5 Things You Should Know This Week: 17 August 2015

Just the latest news in interior design, architecture, and anything home and living to start your week off right

Updated on June 12, 2017 12:06 pm

Camille Besinga

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1. Need a house cleaner? Get one through ServisHero. This app is just another way technology makes life easier by making you book a cleaner, electrician, photographer, or even a wedding planner with just a swipe of your finger. It’s available in both Singapore and Malaysia, with plans of expanding in other countries soon. Get the details from their website here.

Image courtesy of ServisHero

2. Art lovers, check this out! Artling is an online gallery that features works by emerging and established artists, all of which you can view and purchase online. The stunning ink artworks featured here are by Toko Shinoda and Albert Yonathan Setyawan.

Kohaku (Red-White) by Toko Shinoda
Sumi and ink pigment on paper with silver ground, 2011
50cm x 40cm
Price on Request

The Duet by Albert Yonathan Setyawan
Pencil, ink, gouache, and gold paint on paper, 2012
30cm x 22cm
USD $600

Images courtesy of The Artling

3. Ever wondered how the popular Tripp Trapp Chair came to being? Designed by Peter Opsvik, the Tripp Trapp chair—a zig-zag chair that was ergonomically designed to seat anyone from toddler age to adulthood has been manufactured for consumers since it first came out in the market in 1972. What’s not to love, when the whole family can comfortably sit around the table in matching chairs? More details here.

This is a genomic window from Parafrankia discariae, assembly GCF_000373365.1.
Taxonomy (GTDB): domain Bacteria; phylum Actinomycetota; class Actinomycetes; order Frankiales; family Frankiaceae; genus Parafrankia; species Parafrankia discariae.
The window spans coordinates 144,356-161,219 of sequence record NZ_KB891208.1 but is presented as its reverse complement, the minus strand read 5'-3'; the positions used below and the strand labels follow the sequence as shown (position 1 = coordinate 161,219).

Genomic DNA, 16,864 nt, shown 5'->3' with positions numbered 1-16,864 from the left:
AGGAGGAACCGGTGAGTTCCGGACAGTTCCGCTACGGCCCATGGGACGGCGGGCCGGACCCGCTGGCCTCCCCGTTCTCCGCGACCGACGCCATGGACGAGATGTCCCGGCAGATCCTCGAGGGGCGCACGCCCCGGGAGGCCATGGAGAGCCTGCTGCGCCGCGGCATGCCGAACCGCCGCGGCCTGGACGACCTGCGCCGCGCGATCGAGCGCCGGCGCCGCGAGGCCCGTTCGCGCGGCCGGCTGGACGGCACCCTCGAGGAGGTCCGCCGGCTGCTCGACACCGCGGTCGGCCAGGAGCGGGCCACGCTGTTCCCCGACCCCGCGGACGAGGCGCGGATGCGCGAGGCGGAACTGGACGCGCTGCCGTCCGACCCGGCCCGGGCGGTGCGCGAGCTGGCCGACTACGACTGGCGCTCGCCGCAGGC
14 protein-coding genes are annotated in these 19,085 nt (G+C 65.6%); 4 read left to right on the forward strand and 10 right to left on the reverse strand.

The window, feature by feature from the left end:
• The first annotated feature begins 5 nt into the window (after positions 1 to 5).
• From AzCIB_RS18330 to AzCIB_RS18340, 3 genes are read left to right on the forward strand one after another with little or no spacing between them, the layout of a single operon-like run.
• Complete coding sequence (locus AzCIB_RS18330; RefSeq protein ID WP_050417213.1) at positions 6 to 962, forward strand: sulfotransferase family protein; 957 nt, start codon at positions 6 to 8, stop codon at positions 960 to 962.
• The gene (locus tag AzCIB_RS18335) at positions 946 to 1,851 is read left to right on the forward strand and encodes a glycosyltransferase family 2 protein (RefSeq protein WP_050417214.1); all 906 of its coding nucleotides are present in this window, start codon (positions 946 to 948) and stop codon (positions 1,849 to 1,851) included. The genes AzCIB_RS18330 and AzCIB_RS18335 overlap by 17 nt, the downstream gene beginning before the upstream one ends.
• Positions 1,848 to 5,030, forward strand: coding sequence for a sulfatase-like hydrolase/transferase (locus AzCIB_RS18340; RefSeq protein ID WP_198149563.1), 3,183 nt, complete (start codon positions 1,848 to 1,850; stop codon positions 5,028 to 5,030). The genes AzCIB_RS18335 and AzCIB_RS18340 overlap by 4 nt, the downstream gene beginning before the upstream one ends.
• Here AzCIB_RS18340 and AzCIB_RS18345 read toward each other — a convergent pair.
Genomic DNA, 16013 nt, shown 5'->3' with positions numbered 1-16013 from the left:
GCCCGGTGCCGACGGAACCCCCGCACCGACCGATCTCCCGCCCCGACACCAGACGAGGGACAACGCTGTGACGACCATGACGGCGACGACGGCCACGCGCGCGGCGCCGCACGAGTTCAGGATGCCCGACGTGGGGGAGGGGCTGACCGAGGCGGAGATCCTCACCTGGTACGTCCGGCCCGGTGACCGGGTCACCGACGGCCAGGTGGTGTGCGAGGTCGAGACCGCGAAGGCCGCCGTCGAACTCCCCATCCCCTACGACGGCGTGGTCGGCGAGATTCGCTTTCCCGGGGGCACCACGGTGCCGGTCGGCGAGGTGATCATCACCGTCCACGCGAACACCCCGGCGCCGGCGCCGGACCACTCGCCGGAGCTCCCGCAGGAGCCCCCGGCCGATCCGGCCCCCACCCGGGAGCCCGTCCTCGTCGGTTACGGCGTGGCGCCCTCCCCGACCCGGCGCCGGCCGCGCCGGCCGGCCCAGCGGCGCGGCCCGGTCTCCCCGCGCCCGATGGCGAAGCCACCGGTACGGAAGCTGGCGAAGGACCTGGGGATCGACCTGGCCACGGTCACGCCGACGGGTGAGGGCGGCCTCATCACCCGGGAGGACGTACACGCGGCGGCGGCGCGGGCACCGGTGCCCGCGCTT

An early sketch of the chair

Kaare Stokke, CEO of Stokke, Tripp Trapp Chair's manufacturer since 1972, is shown here with his family, modelling the product in one of its earliest ads

Norwegian furniture designer Peter Opsvik

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4. Add a little “toilet humour” to your bathroom. Get these fun and funny-looking faucets from Osaka-based Japanese company Kakudai, which carries one-of-a-kind fixtures that will make you smile, even laugh. Visit their English website here.

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5. Want to know what the Beatles’ “Lucy in the Sky With Diamonds” looks like on textile? British designer Nadia-Anne Ricketts has successfully created textiles that feature patterns inspired by sound waves generated from popular songs from The Beatles and Queen. Check out her story and the BeatWoven collection here.

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